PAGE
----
So let’s break this down. What is this question actually asking? How much depth do we get into? Do we look at the micro or the macro? I suppose that’s the mark of a good question though, huh? That you can read many interpretations into it and approach it with whatever angle you want. Continue reading “Describe the places you’ve lived”→
There’s an inherent problem with this question, what did you wear when younger that mortifies you now? A couple of problems really. The first is that I’ve been involved in theatre since I was 9. There’s very little I won’t wear if it’s in service of a good bit.
When AAron and I lived together at The Pointes, there was one night I started playing around with some make-up I had found in a box and ended up painting my entire face blue*. Of course, what do you do when you have a blue face? We went shopping. We ended up at Nordstroms or Saks Fifth Avenue, one of the high-end shops at the Fashion Show mall, with me holding up shirts and asking random people if it clashed. Continue reading “What did you wear when younger that mortifies you now?”→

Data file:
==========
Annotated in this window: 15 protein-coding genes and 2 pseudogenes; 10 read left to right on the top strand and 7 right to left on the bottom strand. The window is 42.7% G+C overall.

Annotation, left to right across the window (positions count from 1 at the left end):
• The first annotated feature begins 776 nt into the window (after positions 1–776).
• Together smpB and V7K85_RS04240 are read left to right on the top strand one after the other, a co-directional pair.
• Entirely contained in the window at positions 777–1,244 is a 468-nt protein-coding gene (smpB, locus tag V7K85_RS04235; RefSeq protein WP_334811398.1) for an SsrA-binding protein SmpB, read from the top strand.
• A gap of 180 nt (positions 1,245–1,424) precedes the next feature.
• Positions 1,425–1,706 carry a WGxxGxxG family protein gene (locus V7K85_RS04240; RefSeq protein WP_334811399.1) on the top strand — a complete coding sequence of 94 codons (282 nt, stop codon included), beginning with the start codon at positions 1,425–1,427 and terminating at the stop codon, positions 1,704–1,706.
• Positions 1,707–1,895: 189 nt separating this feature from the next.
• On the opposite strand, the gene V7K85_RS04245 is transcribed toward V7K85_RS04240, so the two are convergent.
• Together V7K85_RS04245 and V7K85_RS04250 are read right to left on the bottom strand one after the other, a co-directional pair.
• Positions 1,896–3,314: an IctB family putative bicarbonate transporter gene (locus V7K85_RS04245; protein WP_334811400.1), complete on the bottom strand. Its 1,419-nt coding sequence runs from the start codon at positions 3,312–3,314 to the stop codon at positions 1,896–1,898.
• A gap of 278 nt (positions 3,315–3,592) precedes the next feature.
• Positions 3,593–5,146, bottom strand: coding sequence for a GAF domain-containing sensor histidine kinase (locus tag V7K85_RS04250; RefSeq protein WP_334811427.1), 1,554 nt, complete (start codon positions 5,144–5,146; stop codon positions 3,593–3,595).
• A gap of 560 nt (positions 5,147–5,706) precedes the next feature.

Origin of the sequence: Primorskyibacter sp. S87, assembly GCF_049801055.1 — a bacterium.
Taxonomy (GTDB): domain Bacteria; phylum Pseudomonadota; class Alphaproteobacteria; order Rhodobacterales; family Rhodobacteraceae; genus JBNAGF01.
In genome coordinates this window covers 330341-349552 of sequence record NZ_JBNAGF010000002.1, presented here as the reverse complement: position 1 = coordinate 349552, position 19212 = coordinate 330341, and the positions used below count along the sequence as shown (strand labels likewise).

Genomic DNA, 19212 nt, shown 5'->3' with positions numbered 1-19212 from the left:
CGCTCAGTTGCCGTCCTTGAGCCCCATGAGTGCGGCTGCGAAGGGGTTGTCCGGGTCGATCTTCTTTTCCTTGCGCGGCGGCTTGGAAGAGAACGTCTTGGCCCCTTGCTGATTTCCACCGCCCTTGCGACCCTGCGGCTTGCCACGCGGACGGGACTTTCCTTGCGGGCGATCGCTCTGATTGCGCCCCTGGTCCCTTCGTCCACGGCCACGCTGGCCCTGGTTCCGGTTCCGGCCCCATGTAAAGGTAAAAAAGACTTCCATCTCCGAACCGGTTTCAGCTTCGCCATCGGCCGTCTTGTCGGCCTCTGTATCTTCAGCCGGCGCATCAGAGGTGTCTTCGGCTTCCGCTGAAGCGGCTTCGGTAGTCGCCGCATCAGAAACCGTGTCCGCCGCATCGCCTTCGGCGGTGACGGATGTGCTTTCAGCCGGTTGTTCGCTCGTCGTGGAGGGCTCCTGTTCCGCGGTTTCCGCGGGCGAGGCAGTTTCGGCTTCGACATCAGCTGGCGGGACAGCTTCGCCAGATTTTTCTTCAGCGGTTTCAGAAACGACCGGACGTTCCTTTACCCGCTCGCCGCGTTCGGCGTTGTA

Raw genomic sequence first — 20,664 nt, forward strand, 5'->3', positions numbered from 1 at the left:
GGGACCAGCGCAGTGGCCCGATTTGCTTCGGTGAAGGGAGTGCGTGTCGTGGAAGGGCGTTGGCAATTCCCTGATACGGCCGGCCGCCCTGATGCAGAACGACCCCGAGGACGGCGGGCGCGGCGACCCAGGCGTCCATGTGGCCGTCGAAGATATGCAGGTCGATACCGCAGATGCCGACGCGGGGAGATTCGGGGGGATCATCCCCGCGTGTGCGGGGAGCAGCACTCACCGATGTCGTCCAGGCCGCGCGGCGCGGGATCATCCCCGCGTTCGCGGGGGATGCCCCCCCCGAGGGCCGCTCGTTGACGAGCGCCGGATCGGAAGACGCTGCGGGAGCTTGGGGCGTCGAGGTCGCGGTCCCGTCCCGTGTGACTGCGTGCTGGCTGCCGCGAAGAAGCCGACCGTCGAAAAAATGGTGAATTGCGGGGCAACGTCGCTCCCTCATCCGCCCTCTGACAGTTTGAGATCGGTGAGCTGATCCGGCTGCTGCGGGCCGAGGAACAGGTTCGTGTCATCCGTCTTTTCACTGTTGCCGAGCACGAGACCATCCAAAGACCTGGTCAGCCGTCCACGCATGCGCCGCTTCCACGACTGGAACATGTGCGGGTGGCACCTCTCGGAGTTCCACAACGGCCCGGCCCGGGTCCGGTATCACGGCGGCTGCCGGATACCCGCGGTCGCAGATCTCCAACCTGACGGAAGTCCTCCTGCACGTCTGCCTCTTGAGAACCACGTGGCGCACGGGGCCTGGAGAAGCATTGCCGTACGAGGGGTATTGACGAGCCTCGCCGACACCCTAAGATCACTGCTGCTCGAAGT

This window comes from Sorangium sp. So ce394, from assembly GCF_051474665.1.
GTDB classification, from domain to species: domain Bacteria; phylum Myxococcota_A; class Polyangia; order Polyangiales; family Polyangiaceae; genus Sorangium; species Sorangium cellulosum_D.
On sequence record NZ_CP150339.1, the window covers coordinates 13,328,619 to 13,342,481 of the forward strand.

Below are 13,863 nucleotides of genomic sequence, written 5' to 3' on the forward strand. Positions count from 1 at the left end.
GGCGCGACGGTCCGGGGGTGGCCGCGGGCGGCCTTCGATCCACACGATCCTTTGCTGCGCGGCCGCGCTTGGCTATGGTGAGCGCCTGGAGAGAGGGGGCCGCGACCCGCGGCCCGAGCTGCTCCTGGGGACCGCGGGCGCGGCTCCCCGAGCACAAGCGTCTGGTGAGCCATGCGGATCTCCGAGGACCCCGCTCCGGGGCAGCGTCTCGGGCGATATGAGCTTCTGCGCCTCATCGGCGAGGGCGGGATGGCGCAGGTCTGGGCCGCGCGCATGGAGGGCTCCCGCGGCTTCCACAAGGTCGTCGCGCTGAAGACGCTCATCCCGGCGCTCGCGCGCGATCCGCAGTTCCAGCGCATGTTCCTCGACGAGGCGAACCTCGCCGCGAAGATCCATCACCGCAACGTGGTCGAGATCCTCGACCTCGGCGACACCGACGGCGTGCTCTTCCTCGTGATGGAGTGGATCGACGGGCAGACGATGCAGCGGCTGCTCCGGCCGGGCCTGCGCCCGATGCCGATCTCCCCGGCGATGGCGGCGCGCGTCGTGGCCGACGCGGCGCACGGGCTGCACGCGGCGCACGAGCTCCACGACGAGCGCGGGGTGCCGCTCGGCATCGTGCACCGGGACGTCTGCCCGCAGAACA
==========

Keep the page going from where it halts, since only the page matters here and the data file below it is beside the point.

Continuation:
Kids today don’t know how good they have it! Yeah yeah, I know that’s the common refrain from us old folks, but there’s a certain grain of truth in it. Right now, Monki and I are having discussions about going to the movies – actually going to a theatre to see a film. She wants to join me in seeing something and I explained that it was different than watching TV at home. There was no pausing, no stopping, no playing – once the film starts, you have to watch it all the way through. Thing is, she doesn’t understand this. It makes no sense to her that you can’t pause to go to the bathroom or rewind and watch a cool scene again. When she was watching something on broadcast television, the idea of a commercial really freaked her out. Continue reading “What were your favorite cartoons growing up?”→